Relief over moving past the crucial Federal Reserve (search) meeting and power handover in Iraq may boost stocks next week, but trading will likely tail off as dealers wind down for the U.S. July Fourth holiday weekend.

Weeks of stagnant trading have led up to the key June 30 date, when the Fed's keenly watched decision on interest rates coincides with the power handover in Iraq.

In addition, the market will be wading through a slew of economic data, including Friday's payroll data, Tuesday's consumer confidence survey and Thursday's manufacturing index.

John Shin, U.S. economist at Lehman Brothers, said: "Everything's happening next week. We have the Fed, the payroll report and then for good measure on the political side, the handover of power in Iraq."

A Reuters survey of 39 strategists published on Thursday showed the market is now certain the Fed will raise its key fed funds rate for overnight bank loans on Wednesday from its 46-year low of 1.0 percent to curb inflation.

Shin added that with the verdict so certain, the market would instead be "hooked on every word, every adjective in the statement."

"If the Fed makes the expected 25- (basis-points) rise and continues to use the phrase 'measured pace,' the equity markets will probably be relieved that it doesn't seem to be stepping on the brakes -- and that will be a mild positive."

On Friday, both the Dow Jones industrial average (search) and the Standard & Poor's 500 index (search) ended modestly lower, while the Nasdaq closed slightly higher.

For the week, the blue-chip Dow average fell 0.4 percent and the S&P 500 dipped 0.1 percent, but the Nasdaq climbed 2 percent.

With the first half of the year almost over, the Dow is down 0.8 percent, while the Nasdaq is up 1 percent and the S&P 500 is up 2 percent.

While the Fed will likely steal the limelight next week, a blitz of economic data also will get Wall Street's attention.

The market will be sharply focused on Friday's non-farm payroll data, expected to show a gain of 250,000 jobs in June versus 248,000 previously.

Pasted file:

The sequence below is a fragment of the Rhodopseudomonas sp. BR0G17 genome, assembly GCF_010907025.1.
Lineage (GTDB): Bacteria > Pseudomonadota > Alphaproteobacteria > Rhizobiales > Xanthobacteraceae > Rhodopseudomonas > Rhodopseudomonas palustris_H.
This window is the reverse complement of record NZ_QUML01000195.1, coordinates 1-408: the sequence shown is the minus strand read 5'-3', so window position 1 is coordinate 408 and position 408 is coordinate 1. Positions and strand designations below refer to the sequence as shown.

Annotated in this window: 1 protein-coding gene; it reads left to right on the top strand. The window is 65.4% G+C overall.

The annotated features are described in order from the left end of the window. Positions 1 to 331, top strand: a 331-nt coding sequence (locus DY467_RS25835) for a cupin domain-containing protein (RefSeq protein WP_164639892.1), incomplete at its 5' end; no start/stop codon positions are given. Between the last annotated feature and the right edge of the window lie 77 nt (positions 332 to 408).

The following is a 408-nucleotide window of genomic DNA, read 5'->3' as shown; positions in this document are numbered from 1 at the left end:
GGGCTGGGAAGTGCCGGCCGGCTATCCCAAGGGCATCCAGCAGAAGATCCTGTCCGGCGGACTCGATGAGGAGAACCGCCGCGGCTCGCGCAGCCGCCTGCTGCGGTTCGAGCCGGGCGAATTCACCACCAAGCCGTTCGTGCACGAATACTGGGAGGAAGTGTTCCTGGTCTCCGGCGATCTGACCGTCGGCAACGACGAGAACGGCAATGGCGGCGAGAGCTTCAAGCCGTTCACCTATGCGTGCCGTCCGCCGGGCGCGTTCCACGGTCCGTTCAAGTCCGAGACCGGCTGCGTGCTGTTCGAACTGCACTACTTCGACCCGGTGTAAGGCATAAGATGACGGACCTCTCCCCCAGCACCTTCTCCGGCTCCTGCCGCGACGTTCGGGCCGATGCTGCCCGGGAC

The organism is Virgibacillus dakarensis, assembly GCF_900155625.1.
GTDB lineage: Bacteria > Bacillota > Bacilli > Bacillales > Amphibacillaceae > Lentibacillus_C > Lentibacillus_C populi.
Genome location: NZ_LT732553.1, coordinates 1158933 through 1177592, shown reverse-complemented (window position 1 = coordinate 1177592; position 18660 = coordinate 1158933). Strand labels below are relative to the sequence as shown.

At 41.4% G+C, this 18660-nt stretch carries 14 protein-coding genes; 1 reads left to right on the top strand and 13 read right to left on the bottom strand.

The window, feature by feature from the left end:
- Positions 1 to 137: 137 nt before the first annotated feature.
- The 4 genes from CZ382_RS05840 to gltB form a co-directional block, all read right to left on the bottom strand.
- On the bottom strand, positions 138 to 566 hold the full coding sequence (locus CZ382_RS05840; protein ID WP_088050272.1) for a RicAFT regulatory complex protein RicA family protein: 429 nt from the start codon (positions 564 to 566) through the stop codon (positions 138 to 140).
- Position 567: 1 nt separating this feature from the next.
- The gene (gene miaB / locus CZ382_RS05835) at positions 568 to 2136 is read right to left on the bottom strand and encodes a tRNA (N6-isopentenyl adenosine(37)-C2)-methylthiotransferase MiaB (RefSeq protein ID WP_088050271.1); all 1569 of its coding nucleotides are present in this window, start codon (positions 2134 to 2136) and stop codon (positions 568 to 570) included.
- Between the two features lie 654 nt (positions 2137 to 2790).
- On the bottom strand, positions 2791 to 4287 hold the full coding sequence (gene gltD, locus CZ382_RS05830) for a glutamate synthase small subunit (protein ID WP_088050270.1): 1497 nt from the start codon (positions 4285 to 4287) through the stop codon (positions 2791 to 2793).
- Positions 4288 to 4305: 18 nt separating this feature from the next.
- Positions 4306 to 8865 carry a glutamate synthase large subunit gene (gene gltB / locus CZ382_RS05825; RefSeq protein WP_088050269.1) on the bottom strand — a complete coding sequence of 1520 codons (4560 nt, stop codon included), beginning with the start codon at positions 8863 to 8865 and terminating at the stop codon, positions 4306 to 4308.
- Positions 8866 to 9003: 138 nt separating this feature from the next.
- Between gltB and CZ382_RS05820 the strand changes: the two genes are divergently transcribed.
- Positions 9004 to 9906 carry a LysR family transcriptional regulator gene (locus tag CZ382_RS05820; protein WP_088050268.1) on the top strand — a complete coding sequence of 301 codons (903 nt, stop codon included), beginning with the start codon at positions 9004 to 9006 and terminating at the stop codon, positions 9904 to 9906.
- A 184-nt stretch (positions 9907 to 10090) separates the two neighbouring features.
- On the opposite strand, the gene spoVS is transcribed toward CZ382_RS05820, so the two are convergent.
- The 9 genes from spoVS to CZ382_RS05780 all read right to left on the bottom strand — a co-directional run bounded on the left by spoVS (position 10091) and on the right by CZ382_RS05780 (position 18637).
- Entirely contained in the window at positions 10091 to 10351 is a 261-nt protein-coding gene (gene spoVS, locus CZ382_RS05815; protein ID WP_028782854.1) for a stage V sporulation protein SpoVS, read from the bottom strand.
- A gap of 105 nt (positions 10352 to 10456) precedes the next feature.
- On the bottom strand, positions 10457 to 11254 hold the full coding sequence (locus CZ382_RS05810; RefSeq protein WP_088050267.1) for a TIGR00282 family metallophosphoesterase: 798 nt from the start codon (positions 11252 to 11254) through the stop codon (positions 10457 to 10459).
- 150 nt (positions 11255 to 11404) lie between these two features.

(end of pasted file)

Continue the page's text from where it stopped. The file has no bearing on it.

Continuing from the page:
Tuesday's consumer confidence survey could show a slight increase for June, according to HSBC.

Thursday's Institute of Supply Management manufacturing index for June could show a pullback from recent strength, according to HSBC, which forecasts a decline to 60, from a reading of 62.8 the previous month.

But there will be little on the earnings front as the quarter winds to a close. Among the handful of larger companies reporting is General Mills Inc the Minneapolis-based maker of packaged foods, which announces fourth-quarter figures on Wednesday.

ConAgra Foods Inc. (CAG), maker of Healthy Choice meals and Hunt's ketchup, reports fourth quarter data on Thursday.

The handover of power in Iraq will add to the market's tension, as investors fret over continued violence in the country. More than a year's occupation has failed to stabilize Iraq, which has the world's second-largest crude oil reserves.

Peter Boockvar, equity strategist at Miller Tabak & Co, however, said Iraq would have less impact on the market than the Fed's meeting.

"To say which way the market will go is impossible, but I think that with the Fed meeting and the possibility of moderating economic data, the market will have a tough time rallying from here," he added.

Stocks are likely to end the week on a quiet note as traders head off early to take advantage of the three-day holiday weekend.

Paul Cherney, chief market analyst at Standard & Poor's, said, "Thursday will be the last real trading day of the week and probably by Thursday afternoon, the desks will start to empty and that makes Friday a huge toss-up. It could be the lightest trading volume day of the year so far, as the three- day weekend becomes a four-day weekend for most people.

"But there's a positive bias in place and I think that stocks will be higher by the end of the week," Cherney added. "But huge gains are unlikely. It's not a table-pounding bullish situation, just a positive situation."